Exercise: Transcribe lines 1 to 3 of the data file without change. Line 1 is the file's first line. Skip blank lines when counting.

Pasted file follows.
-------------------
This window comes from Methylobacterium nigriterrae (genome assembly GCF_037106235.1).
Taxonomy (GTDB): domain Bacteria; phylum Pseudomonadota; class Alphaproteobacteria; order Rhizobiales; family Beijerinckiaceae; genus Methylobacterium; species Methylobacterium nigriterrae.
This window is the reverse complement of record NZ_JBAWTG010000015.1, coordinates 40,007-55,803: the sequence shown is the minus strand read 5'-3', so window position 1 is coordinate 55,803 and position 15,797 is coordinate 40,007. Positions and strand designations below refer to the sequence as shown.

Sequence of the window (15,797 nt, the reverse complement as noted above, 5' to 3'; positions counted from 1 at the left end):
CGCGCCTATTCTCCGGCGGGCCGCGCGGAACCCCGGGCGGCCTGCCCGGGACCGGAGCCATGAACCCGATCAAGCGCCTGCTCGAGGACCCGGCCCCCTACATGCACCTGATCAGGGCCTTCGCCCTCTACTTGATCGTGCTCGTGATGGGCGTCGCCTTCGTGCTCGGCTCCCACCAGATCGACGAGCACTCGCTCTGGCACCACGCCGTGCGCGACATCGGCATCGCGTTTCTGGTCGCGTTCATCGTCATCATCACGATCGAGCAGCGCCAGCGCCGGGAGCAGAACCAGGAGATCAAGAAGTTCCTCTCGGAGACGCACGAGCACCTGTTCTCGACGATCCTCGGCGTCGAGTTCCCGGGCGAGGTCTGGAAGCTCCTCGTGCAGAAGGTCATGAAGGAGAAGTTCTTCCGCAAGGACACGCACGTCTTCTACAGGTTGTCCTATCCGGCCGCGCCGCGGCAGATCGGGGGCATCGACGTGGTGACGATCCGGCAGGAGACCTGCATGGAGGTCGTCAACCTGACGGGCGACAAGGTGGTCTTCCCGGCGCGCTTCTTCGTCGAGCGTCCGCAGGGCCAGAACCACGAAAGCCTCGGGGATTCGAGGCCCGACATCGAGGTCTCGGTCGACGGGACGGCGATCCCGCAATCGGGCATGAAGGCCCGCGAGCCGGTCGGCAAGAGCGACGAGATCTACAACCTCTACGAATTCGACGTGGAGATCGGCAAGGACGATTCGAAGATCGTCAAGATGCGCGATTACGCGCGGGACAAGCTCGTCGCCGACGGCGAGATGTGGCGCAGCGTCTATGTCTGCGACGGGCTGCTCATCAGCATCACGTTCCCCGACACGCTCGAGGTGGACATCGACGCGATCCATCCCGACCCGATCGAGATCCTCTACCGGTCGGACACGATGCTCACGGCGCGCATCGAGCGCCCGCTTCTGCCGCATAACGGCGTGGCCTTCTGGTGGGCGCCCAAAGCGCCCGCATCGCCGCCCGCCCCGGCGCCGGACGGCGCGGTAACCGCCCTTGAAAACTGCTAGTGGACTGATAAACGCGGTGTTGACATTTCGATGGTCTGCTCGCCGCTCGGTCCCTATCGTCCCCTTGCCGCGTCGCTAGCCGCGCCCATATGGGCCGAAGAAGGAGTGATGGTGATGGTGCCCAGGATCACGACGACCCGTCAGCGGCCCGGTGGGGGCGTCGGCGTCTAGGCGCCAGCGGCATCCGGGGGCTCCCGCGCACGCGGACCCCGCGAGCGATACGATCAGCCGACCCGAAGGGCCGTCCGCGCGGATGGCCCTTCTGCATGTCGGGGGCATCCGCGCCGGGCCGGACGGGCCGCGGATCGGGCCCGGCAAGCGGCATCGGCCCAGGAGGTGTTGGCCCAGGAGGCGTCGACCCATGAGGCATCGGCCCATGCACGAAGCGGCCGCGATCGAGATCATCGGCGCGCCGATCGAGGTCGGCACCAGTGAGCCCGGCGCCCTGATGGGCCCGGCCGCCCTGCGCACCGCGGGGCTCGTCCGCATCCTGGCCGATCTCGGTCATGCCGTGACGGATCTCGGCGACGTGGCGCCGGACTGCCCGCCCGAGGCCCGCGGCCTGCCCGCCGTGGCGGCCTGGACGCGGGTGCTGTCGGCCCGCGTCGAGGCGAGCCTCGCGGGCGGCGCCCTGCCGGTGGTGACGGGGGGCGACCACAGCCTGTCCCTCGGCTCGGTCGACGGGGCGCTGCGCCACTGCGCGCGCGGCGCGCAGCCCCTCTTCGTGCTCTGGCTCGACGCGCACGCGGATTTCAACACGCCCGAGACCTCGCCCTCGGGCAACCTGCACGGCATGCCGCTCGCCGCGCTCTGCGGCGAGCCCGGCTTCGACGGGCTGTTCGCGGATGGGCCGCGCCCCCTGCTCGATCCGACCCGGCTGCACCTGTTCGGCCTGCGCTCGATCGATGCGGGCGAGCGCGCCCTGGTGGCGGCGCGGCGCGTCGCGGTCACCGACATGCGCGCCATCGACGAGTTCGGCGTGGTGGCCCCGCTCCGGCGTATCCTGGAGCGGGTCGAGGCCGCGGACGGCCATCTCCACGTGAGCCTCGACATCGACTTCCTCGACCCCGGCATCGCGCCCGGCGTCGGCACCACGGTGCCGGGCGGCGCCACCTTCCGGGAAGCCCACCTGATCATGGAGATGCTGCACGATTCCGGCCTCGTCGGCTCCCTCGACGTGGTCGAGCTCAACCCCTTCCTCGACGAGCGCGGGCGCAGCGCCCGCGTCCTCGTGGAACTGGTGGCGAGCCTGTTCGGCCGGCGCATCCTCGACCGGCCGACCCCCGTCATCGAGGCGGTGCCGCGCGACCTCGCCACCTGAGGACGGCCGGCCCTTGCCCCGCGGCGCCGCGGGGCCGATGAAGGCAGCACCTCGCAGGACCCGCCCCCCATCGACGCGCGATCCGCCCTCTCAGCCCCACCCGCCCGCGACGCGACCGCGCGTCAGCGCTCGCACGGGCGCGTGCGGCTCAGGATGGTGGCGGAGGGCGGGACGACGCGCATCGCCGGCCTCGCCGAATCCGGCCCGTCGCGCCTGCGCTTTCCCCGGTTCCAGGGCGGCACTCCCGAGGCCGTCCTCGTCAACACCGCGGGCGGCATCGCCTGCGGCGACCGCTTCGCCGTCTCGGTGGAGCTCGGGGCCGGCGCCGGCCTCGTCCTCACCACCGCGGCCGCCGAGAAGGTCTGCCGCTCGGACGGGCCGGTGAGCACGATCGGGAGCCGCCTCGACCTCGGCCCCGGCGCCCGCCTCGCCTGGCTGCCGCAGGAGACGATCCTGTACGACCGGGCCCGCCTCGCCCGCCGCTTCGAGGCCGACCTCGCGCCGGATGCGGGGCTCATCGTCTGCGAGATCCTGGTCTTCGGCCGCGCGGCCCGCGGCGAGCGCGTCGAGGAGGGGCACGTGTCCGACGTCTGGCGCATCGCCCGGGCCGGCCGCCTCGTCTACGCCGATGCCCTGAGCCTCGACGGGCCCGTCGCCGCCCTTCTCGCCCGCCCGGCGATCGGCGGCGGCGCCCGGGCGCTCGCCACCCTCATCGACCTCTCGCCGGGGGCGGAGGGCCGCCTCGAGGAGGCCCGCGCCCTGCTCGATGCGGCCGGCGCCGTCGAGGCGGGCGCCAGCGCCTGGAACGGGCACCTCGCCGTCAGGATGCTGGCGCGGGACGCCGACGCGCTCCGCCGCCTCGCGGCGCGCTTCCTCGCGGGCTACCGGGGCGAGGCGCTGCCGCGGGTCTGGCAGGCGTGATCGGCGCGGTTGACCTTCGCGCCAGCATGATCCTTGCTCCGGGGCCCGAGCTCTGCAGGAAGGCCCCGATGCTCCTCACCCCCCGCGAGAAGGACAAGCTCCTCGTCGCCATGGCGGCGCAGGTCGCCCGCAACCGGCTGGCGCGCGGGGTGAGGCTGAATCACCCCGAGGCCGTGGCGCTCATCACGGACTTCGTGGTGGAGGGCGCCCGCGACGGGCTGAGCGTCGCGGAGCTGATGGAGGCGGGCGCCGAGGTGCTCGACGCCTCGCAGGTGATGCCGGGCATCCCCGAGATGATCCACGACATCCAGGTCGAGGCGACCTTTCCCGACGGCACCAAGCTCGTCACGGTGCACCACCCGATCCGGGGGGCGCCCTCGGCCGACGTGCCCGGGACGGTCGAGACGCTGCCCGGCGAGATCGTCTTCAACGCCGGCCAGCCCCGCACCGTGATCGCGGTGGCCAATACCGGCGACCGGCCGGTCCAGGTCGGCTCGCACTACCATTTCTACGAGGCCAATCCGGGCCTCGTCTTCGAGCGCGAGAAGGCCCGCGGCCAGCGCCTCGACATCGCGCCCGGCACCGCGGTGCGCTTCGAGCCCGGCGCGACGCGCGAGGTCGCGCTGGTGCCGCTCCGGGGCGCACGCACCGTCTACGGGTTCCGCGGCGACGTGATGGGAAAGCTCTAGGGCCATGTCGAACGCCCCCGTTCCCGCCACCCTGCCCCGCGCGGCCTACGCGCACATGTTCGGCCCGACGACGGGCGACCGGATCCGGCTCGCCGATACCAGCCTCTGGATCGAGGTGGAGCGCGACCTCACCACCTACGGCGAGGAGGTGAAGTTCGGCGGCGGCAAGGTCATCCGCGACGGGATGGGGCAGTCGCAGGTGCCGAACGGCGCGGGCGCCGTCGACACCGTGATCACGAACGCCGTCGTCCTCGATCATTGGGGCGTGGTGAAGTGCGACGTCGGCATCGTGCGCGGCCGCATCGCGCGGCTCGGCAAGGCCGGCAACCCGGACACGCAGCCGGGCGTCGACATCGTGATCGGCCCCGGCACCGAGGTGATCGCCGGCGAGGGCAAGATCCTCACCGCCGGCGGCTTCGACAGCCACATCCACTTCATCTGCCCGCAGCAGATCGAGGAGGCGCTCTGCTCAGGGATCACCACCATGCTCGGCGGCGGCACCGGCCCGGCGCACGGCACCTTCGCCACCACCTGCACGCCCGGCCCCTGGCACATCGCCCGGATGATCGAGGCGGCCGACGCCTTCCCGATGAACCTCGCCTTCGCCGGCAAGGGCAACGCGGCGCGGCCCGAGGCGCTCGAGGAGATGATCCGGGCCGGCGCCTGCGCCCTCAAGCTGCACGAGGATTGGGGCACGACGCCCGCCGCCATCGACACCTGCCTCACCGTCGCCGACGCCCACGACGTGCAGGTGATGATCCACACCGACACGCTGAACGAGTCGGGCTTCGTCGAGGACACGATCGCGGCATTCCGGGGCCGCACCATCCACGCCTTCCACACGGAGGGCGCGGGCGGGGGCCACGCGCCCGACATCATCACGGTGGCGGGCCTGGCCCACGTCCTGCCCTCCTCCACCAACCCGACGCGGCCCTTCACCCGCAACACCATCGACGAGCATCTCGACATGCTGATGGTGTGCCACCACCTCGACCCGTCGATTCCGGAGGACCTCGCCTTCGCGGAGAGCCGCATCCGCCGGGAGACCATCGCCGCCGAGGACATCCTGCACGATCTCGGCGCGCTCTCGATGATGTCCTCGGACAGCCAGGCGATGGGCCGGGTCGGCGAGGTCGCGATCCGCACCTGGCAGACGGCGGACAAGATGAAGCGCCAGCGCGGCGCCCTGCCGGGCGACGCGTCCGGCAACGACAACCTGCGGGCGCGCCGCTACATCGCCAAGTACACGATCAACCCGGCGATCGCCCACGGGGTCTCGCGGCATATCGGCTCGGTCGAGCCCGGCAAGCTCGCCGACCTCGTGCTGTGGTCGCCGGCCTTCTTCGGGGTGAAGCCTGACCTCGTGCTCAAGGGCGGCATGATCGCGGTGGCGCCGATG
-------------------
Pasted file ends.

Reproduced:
This window comes from Methylobacterium nigriterrae (genome assembly GCF_037106235.1).
Taxonomy (GTDB): domain Bacteria; phylum Pseudomonadota; class Alphaproteobacteria; order Rhizobiales; family Beijerinckiaceae; genus Methylobacterium; species Methylobacterium nigriterrae.
This window is the reverse complement of record NZ_JBAWTG010000015.1, coordinates 40,007-55,803: the sequence shown is the minus strand read 5'-3', so window position 1 is coordinate 55,803 and position 15,797 is coordinate 40,007. Positions and strand designations below refer to the sequence as shown.